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"The Role of Eco-Evolutionary Feedbacks in Structuring Ecological Communities"

THM 116
Speaker(s) / Presenter(s):
Dr. Abdel Halloway | Faculty Hosts: Dr. Rosana Zenil-Ferguson & Dr. Jake Ferguson


Dr. Abdel Halloway | Halloway Lab

I am an assistant professor in the Department of Biology at Case Western Reserve University. I use theoretical methods to study the interplay between ecology and evolution – how evolution structures ecological communities and how ecology influences trait evolution. I am primarily interested in two topics: (1) the drivers of multispecies coexistence in ecological communities and (2) behavior as an adaptation and its influence on ecological processes and systems. I examine these topics using evolutionary game theory, a field of mathematics that frames evolution through reciprocal ecological interactions between variants forming a natural theoretical link between ecology and evolution.

As a native-born Chicagoan, I received both my bachelor’s in science and PhD from the University of Illinois at Chicago under the supervision of Dr. Joel S. Brown. During that time, I received the National Science Foundation Graduate Research Fellowship. Afterwards, I started my postdoctoral studies at Purdue University in the lab of Dr. Gordon G. McNickle, where I received the National Science Foundation Postdoctoral Research Fellowship in Biology to study the ecological and environmental conditions that facilitate mutualism evolution, and subsequently transferred to the University of Illinois Urbana-Champaign where I was additionally supervised by Dr. Katy D. Heath.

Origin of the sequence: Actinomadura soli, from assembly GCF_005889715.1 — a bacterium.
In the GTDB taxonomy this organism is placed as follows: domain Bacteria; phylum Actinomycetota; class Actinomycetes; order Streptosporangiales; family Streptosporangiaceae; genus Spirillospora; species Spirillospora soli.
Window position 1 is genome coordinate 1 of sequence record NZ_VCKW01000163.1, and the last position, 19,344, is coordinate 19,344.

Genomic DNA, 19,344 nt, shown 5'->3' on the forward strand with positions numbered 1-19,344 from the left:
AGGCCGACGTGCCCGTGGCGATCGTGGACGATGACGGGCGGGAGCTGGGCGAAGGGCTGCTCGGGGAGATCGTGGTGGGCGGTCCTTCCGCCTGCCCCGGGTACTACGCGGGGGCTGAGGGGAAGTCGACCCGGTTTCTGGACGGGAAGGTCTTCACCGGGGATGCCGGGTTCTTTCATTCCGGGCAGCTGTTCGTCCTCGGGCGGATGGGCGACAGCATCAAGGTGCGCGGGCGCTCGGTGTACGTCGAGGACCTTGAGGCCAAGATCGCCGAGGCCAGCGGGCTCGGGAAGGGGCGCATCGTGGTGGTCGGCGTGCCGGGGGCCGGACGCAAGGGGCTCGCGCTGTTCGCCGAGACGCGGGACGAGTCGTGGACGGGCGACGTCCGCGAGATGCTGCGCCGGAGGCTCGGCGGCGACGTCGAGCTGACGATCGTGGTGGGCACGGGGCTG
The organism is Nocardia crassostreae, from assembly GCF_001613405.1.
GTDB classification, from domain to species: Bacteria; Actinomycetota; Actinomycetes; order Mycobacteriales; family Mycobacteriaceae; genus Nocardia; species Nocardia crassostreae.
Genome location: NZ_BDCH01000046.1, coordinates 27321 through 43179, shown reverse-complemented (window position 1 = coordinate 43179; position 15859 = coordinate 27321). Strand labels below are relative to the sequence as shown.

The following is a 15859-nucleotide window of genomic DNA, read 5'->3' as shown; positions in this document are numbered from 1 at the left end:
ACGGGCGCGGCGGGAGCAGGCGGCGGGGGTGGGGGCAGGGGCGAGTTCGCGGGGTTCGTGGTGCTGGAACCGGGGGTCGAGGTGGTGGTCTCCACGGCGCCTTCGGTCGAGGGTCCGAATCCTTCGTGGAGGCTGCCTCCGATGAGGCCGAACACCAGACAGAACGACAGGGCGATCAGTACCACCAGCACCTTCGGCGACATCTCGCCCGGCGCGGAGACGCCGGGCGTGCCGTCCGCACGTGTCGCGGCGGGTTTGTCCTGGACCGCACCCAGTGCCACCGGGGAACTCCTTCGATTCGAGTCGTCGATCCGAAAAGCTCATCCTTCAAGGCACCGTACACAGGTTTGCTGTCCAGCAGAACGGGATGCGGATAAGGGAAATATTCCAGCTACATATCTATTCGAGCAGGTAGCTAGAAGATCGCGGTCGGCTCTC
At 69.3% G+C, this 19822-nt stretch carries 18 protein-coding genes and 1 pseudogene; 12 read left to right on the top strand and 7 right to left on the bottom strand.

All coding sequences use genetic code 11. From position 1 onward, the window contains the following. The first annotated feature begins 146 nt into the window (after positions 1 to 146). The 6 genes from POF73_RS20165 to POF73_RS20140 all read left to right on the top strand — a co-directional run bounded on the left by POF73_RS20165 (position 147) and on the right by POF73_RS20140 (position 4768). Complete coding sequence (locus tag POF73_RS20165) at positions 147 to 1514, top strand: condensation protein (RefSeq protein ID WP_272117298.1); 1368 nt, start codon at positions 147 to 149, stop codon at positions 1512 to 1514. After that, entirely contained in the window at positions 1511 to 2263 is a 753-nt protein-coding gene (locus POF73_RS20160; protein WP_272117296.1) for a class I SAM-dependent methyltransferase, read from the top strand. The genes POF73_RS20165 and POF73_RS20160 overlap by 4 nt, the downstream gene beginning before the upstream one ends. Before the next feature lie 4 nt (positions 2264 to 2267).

Evolution by natural selection is a process by which a species’ traits change over generational time. Such traits govern the species’ interactions and thereby influence its ecology. As well, ecology in the form of biotic and abiotic interactions form the context for natural selection, leading to an interplay between ecology and evolution. Such a feedback can be understood mathematically using the lens of evolutionary game theory which sees how interactions between variants lead to differential fitness.  In this talk, I explore such interplay using the three main ecological interactions: competition, predation, and mutualism. Regarding competition, I show how disruptive and stabilizing selection structure ecological communities. Regarding predation, I show how adaptive vigilance behavior structures trophic systems in parasitized and marine systems. Regarding mutualism, I explore how competition between mutualists can hinder mutualism evolution and how the mutualism-parasitism gradient creates modularity in legume-rhizobia networks.

Watch the seminar here!